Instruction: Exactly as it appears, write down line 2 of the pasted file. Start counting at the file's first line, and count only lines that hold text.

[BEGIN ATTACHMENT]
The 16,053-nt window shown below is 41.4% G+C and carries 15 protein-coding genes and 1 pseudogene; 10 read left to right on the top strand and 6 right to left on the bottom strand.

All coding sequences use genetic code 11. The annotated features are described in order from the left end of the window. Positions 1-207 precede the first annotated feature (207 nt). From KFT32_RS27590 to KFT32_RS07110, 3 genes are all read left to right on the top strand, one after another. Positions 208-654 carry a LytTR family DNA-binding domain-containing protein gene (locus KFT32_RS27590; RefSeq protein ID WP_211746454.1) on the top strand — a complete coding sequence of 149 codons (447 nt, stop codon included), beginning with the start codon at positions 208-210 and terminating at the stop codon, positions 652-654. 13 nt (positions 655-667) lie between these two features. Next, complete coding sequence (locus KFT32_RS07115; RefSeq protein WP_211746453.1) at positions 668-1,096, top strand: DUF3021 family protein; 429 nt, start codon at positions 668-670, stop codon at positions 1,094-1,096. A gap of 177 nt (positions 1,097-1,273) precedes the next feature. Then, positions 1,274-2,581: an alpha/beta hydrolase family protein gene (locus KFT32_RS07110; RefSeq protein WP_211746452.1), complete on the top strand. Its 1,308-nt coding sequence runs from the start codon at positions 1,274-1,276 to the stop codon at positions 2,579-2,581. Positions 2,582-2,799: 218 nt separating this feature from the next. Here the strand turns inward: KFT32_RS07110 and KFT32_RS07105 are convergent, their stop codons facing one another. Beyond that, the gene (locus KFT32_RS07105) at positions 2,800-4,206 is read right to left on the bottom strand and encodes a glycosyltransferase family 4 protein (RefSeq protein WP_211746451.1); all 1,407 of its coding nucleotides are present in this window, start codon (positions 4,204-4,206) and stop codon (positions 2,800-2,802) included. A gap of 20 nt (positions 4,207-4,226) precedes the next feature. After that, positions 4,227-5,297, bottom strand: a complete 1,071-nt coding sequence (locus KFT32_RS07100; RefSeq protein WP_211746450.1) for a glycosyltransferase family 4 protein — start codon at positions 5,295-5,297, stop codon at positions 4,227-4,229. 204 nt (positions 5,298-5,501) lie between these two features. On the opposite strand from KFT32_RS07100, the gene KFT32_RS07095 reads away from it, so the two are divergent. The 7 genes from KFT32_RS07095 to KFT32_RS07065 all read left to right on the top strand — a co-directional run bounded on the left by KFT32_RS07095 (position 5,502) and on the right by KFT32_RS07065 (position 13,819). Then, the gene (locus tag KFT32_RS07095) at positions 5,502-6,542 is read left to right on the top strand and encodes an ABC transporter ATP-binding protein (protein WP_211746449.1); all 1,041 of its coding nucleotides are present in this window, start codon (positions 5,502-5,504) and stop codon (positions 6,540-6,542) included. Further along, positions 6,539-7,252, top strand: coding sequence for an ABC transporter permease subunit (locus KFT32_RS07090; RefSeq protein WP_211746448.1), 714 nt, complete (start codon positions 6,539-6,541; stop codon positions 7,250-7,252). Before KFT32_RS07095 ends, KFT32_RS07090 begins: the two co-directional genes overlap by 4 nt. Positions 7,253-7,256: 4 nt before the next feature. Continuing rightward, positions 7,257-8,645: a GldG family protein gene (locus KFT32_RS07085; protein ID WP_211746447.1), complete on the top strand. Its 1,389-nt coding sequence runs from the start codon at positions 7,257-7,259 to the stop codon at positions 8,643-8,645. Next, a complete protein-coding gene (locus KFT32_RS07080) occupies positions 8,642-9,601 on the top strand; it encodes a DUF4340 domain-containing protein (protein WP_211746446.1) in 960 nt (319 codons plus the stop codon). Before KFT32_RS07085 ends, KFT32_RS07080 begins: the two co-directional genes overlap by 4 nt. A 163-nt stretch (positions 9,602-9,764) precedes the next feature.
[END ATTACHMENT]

All coding sequences use genetic code 11. The annotated features are described in order from the left end of the window. Positions 1-207 precede the first annotated feature (207 nt). From KFT32_RS27590 to KFT32_RS07110, 3 genes are all read left to right on the top strand, one after another. Positions 208-654 carry a LytTR family DNA-binding domain-containing protein gene (locus KFT32_RS27590; RefSeq protein ID WP_211746454.1) on the top strand — a complete coding sequence of 149 codons (447 nt, stop codon included), beginning with the start codon at positions 208-210 and terminating at the stop codon, positions 652-654. 13 nt (positions 655-667) lie between these two features. Next, complete coding sequence (locus KFT32_RS07115; RefSeq protein WP_211746453.1) at positions 668-1,096, top strand: DUF3021 family protein; 429 nt, start codon at positions 668-670, stop codon at positions 1,094-1,096. A gap of 177 nt (positions 1,097-1,273) precedes the next feature. Then, positions 1,274-2,581: an alpha/beta hydrolase family protein gene (locus KFT32_RS07110; RefSeq protein WP_211746452.1), complete on the top strand. Its 1,308-nt coding sequence runs from the start codon at positions 1,274-1,276 to the stop codon at positions 2,579-2,581. Positions 2,582-2,799: 218 nt separating this feature from the next. Here the strand turns inward: KFT32_RS07110 and KFT32_RS07105 are convergent, their stop codons facing one another. Beyond that, the gene (locus KFT32_RS07105) at positions 2,800-4,206 is read right to left on the bottom strand and encodes a glycosyltransferase family 4 protein (RefSeq protein WP_211746451.1); all 1,407 of its coding nucleotides are present in this window, start codon (positions 4,204-4,206) and stop codon (positions 2,800-2,802) included. A gap of 20 nt (positions 4,207-4,226) precedes the next feature. After that, positions 4,227-5,297, bottom strand: a complete 1,071-nt coding sequence (locus KFT32_RS07100; RefSeq protein WP_211746450.1) for a glycosyltransferase family 4 protein — start codon at positions 5,295-5,297, stop codon at positions 4,227-4,229. 204 nt (positions 5,298-5,501) lie between these two features. On the opposite strand from KFT32_RS07100, the gene KFT32_RS07095 reads away from it, so the two are divergent. The 7 genes from KFT32_RS07095 to KFT32_RS07065 all read left to right on the top strand — a co-directional run bounded on the left by KFT32_RS07095 (position 5,502) and on the right by KFT32_RS07065 (position 13,819). Then, the gene (locus tag KFT32_RS07095) at positions 5,502-6,542 is read left to right on the top strand and encodes an ABC transporter ATP-binding protein (protein WP_211746449.1); all 1,041 of its coding nucleotides are present in this window, start codon (positions 5,502-5,504) and stop codon (positions 6,540-6,542) included. Further along, positions 6,539-7,252, top strand: coding sequence for an ABC transporter permease subunit (locus KFT32_RS07090; RefSeq protein WP_211746448.1), 714 nt, complete (start codon positions 6,539-6,541; stop codon positions 7,250-7,252). Before KFT32_RS07095 ends, KFT32_RS07090 begins: the two co-directional genes overlap by 4 nt. Positions 7,253-7,256: 4 nt before the next feature. Continuing rightward, positions 7,257-8,645: a GldG family protein gene (locus KFT32_RS07085; protein ID WP_211746447.1), complete on the top strand. Its 1,389-nt coding sequence runs from the start codon at positions 7,257-7,259 to the stop codon at positions 8,643-8,645. Next, a complete protein-coding gene (locus KFT32_RS07080) occupies positions 8,642-9,601 on the top strand; it encodes a DUF4340 domain-containing protein (protein WP_211746446.1) in 960 nt (319 codons plus the stop codon). Before KFT32_RS07085 ends, KFT32_RS07080 begins: the two co-directional genes overlap by 4 nt. A 163-nt stretch (positions 9,602-9,764) precedes the next feature.